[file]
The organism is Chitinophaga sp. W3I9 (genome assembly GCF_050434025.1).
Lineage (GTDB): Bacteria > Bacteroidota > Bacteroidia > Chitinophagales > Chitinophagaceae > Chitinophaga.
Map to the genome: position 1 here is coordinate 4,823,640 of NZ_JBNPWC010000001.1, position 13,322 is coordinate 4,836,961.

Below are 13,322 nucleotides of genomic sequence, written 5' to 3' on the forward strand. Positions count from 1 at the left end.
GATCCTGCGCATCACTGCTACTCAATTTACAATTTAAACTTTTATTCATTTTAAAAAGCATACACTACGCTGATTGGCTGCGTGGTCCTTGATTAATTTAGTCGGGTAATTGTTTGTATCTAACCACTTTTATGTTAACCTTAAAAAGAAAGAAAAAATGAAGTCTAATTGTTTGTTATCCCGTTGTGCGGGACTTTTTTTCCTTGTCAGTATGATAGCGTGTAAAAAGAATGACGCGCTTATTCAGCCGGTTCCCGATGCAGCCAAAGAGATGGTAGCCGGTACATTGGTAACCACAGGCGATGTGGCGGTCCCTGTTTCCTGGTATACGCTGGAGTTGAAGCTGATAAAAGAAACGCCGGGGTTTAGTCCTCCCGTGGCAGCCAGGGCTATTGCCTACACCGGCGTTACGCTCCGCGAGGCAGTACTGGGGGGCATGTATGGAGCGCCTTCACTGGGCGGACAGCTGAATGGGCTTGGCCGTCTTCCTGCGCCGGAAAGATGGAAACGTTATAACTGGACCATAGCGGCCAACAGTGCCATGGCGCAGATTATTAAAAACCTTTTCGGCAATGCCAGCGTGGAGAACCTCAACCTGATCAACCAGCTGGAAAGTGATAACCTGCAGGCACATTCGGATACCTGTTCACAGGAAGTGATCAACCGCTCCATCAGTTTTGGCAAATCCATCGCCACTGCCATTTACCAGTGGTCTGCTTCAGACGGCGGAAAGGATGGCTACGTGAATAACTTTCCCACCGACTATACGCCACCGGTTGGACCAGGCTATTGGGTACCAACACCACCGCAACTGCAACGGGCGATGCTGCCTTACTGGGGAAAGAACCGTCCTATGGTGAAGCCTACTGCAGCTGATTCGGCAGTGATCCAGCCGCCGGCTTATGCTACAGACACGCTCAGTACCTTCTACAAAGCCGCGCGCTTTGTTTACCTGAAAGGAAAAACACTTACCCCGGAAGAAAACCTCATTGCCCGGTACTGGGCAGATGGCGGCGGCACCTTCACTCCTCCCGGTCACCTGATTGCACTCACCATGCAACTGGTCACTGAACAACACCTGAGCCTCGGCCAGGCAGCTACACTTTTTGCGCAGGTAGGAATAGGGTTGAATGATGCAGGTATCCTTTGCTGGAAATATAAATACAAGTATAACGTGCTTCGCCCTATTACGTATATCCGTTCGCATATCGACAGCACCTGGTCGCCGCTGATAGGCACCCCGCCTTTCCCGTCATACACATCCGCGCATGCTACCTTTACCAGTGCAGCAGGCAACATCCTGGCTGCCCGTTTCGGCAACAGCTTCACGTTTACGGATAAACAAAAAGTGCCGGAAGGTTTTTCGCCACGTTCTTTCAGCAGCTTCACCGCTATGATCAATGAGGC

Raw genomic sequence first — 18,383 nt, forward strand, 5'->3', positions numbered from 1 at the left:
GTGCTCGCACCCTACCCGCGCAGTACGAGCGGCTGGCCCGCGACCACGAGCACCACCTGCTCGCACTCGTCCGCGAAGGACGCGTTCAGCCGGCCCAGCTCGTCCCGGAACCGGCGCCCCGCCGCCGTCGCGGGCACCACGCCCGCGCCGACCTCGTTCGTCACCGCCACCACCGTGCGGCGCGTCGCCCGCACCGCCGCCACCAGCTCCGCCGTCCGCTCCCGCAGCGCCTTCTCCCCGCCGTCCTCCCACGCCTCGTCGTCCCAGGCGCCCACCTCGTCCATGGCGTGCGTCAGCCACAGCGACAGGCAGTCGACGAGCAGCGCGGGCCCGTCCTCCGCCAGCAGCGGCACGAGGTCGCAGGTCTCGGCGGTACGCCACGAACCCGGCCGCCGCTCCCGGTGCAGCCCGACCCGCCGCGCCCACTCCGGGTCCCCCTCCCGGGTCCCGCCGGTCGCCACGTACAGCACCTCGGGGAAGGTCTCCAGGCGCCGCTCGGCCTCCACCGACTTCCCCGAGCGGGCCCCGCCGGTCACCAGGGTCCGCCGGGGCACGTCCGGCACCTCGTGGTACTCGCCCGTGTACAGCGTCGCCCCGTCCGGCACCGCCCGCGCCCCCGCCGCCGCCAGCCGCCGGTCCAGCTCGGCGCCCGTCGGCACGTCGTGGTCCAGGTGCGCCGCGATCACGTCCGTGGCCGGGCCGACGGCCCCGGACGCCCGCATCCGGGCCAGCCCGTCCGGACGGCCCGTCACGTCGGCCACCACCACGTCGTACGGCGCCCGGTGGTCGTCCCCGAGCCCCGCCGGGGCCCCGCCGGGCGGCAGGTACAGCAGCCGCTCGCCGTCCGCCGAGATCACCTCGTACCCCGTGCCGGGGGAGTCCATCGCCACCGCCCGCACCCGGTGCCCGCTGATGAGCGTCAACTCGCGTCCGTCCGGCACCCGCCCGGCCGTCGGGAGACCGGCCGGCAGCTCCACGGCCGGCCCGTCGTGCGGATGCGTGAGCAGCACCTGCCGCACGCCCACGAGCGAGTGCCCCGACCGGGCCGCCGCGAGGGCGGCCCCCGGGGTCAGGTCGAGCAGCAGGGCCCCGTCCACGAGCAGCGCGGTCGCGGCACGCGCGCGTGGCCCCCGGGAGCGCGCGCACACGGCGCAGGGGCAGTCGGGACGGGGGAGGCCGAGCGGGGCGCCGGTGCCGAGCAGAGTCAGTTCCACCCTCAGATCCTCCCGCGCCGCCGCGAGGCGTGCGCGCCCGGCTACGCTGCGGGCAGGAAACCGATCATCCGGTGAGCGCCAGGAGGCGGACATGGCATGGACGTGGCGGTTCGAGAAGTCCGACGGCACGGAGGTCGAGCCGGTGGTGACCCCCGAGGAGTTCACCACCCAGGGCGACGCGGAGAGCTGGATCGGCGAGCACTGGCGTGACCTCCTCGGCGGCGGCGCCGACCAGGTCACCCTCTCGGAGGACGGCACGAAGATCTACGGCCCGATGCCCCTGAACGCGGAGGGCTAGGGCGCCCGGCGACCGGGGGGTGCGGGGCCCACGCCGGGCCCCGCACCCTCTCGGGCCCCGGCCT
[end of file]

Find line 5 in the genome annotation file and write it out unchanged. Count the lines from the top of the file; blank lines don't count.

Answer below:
GATCCTGCGCATCACTGCTACTCAATTTACAATTTAAACTTTTATTCATTTTAAAAAGCATACACTACGCTGATTGGCTGCGTGGTCCTTGATTAATTTAGTCGGGTAATTGTTTGTATCTAACCACTTTTATGTTAACCTTAAAAAGAAAGAAAAAATGAAGTCTAATTGTTTGTTATCCCGTTGTGCGGGACTTTTTTTCCTTGTCAGTATGATAGCGTGTAAAAAGAATGACGCGCTTATTCAGCCGGTTCCCGATGCAGCCAAAGAGATGGTAGCCGGTACATTGGTAACCACAGGCGATGTGGCGGTCCCTGTTTCCTGGTATACGCTGGAGTTGAAGCTGATAAAAGAAACGCCGGGGTTTAGTCCTCCCGTGGCAGCCAGGGCTATTGCCTACACCGGCGTTACGCTCCGCGAGGCAGTACTGGGGGGCATGTATGGAGCGCCTTCACTGGGCGGACAGCTGAATGGGCTTGGCCGTCTTCCTGCGCCGGAAAGATGGAAACGTTATAACTGGACCATAGCGGCCAACAGTGCCATGGCGCAGATTATTAAAAACCTTTTCGGCAATGCCAGCGTGGAGAACCTCAACCTGATCAACCAGCTGGAAAGTGATAACCTGCAGGCACATTCGGATACCTGTTCACAGGAAGTGATCAACCGCTCCATCAGTTTTGGCAAATCCATCGCCACTGCCATTTACCAGTGGTCTGCTTCAGACGGCGGAAAGGATGGCTACGTGAATAACTTTCCCACCGACTATACGCCACCGGTTGGACCAGGCTATTGGGTACCAACACCACCGCAACTGCAACGGGCGATGCTGCCTTACTGGGGAAAGAACCGTCCTATGGTGAAGCCTACTGCAGCTGATTCGGCAGTGATCCAGCCGCCGGCTTATGCTACAGACACGCTCAGTACCTTCTACAAAGCCGCGCGCTTTGTTTACCTGAAAGGAAAAACACTTACCCCGGAAGAAAACCTCATTGCCCGGTACTGGGCAGATGGCGGCGGCACCTTCACTCCTCCCGGTCACCTGATTGCACTCACCATGCAACTGGTCACTGAACAACACCTGAGCCTCGGCCAGGCAGCTACACTTTTTGCGCAGGTAGGAATAGGGTTGAATGATGCAGGTATCCTTTGCTGGAAATATAAATACAAGTATAACGTGCTTCGCCCTATTACGTATATCCGTTCGCATATCGACAGCACCTGGTCGCCGCTGATAGGCACCCCGCCTTTCCCGTCATACACATCCGCGCATGCTACCTTTACCAGTGCAGCAGGCAACATCCTGGCTGCCCGTTTCGGCAACAGCTTCACGTTTACGGATAAACAAAAAGTGCCGGAAGGTTTTTCGCCACGTTCTTTCAGCAGCTTCACCGCTATGATCAATGAGGC